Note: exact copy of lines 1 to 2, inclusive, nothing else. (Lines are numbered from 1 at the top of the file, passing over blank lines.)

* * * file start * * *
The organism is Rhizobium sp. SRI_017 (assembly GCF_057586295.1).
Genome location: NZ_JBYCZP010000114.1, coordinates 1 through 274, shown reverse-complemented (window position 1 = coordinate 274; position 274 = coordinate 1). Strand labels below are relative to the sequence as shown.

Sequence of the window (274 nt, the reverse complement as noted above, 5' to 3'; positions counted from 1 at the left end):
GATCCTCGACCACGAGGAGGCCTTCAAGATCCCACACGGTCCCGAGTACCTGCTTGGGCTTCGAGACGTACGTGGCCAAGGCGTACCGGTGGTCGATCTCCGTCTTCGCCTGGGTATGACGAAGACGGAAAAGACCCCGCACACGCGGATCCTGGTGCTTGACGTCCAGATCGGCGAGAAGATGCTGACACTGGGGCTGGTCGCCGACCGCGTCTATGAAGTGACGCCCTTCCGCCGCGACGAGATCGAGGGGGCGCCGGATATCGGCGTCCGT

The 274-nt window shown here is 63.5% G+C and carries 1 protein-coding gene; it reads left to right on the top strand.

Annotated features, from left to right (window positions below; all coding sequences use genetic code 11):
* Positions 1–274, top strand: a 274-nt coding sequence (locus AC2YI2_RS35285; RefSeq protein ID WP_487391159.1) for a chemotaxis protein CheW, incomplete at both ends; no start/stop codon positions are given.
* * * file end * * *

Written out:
The organism is Rhizobium sp. SRI_017 (assembly GCF_057586295.1).
Genome location: NZ_JBYCZP010000114.1, coordinates 1 through 274, shown reverse-complemented (window position 1 = coordinate 274; position 274 = coordinate 1). Strand labels below are relative to the sequence as shown.